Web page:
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  Cypriot Copper: Mysteries of the Bronze Age

The Copper Trade: Ingots, Hoards and Ship Wrecks

In the Bronze Age, copper was usually transported in the form of oxhide ingots. These ingots would be traded and then melted down so copper smiths in foreign lands could work the copper. Complete oxhide ingots have been found as part of the cargo in two Bronze Age shipwrecks, while fragments of these ingots have been found in workshops throughout the Bronze Age world.


"Copper oxhide ingots are basically flat, oblong, ingots of copper from 4 to 6 cm thick, with lengths varying from 20cm to 45cm, and weights from about 10kg…" (Gale, N. in Gale 1991, 198).

Oxhide ingot from Croatia (AN1927.1218)The ingots are referred to as 'oxhide' because their shape resembles a dried oxhide, with peaks in the four corners. This mini Oxhide ingot from Makarsta (Croatia, (left AN1927.1218)) shows the shape of the form, which was widely used throughout the Eastern Mediterranean region.

This 15th century BC cylinder seal from Pyla (right) shows a fanciful scene which includes the depiction of a stylized oxhide ingot. Some scholars feel that this early representation of an oxhide ingot is evidence that that oxhide ingots were known to Cypriotes as early as the 15th Century BC. Besides the ingot, this seal shows birds, a griffin, a dagger, an ibex being attacked by a lion and a bucranium (a sculpture representing an ox skull adorned with wreaths). It could be argued that the oxhide ingot, in association with the mythical world represented by the griffin, might have been ascribed a sort of symbolic status. There is no way to prove this, but the form of the oxhide ingot is also represented in association with a possible goddess figure.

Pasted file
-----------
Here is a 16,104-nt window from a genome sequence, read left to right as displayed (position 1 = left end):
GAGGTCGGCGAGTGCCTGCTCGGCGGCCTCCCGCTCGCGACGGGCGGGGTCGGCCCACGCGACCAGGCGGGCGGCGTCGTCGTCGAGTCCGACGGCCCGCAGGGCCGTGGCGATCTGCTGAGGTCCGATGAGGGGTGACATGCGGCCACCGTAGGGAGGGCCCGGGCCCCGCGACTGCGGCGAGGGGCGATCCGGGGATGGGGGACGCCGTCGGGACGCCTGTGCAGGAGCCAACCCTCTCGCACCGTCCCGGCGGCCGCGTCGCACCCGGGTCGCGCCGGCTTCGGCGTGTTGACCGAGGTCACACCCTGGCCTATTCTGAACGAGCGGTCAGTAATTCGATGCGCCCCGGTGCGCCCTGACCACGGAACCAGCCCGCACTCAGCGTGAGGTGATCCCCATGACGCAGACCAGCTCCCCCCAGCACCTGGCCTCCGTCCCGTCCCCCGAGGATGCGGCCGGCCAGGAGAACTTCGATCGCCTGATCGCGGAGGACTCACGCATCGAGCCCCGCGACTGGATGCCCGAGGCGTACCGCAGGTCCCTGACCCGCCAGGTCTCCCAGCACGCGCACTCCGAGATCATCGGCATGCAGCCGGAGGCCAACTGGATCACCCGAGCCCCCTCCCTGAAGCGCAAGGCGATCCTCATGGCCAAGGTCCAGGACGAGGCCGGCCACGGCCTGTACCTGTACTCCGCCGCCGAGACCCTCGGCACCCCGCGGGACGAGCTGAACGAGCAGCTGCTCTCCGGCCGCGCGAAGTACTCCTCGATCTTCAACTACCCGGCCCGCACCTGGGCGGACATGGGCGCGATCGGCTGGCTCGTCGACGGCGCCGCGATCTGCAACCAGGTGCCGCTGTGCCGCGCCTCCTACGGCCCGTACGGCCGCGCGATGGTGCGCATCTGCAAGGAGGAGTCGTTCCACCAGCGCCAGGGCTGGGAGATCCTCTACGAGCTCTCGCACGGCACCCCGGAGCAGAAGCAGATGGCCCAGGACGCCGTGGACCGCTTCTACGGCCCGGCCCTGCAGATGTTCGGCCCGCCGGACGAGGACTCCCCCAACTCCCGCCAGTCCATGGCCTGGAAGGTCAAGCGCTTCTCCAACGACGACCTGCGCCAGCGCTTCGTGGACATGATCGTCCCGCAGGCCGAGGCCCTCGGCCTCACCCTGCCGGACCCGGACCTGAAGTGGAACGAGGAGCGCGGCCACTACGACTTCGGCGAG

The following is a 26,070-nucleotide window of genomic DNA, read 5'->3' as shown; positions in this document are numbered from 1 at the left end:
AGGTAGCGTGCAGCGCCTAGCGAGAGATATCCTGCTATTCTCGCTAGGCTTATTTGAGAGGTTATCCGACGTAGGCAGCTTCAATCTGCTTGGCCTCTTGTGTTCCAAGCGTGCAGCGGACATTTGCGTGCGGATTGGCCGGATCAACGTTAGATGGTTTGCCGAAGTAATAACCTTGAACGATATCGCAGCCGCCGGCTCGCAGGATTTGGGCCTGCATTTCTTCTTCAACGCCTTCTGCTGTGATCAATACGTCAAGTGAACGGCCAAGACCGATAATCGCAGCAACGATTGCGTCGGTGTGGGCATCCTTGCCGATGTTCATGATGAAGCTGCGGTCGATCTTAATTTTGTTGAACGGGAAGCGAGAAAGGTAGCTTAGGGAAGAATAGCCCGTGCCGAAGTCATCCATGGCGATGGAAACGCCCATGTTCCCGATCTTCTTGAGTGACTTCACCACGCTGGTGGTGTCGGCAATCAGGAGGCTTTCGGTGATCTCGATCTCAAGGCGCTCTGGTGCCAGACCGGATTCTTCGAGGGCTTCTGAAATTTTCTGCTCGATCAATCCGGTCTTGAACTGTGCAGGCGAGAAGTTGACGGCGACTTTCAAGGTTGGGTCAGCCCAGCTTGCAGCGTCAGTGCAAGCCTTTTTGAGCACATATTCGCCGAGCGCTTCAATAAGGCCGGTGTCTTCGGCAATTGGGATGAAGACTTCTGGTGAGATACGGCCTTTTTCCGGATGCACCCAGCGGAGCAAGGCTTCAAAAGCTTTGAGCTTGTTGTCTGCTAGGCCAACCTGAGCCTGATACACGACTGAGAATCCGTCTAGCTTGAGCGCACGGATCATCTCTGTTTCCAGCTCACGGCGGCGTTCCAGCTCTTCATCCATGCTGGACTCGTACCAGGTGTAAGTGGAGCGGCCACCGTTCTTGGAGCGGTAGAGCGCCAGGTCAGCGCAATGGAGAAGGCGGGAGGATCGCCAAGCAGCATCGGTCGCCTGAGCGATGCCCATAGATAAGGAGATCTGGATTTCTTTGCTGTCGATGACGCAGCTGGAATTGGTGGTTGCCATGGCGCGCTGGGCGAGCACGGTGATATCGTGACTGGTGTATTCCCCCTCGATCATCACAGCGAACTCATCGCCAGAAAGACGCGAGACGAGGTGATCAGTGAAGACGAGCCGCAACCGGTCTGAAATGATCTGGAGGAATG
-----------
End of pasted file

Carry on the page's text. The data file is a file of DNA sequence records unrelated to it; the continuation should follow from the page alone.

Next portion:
Seal (AN1896.5)
Cylinder Seal (right) with plaster impression (left) showing depictions of an oxhide ingot, birds, a griffin and an ibex being attacked by a lion
Ingot highlighted
Ingot shape highlighted

Figurine (AN1971.888)

This bronze figurine is standing on an oxhide ingot (left, AN1971.888). It has been suggested that this female statuette may have been worshipped as a sort of fertility goddess, and linked with the oxhide ingot to ensure the continuation of a plentiful supply of copper (Catling 1969). All deities of this kind have been dated to the Late Bronze Age (Dalley 1987).

Questions about Oxhide Ingots and the Copper trade

Oxhide Ingot (AN1971.888)
Close up of base of figurine; 3 ears of the ingot are visible, the fourth has broken off.
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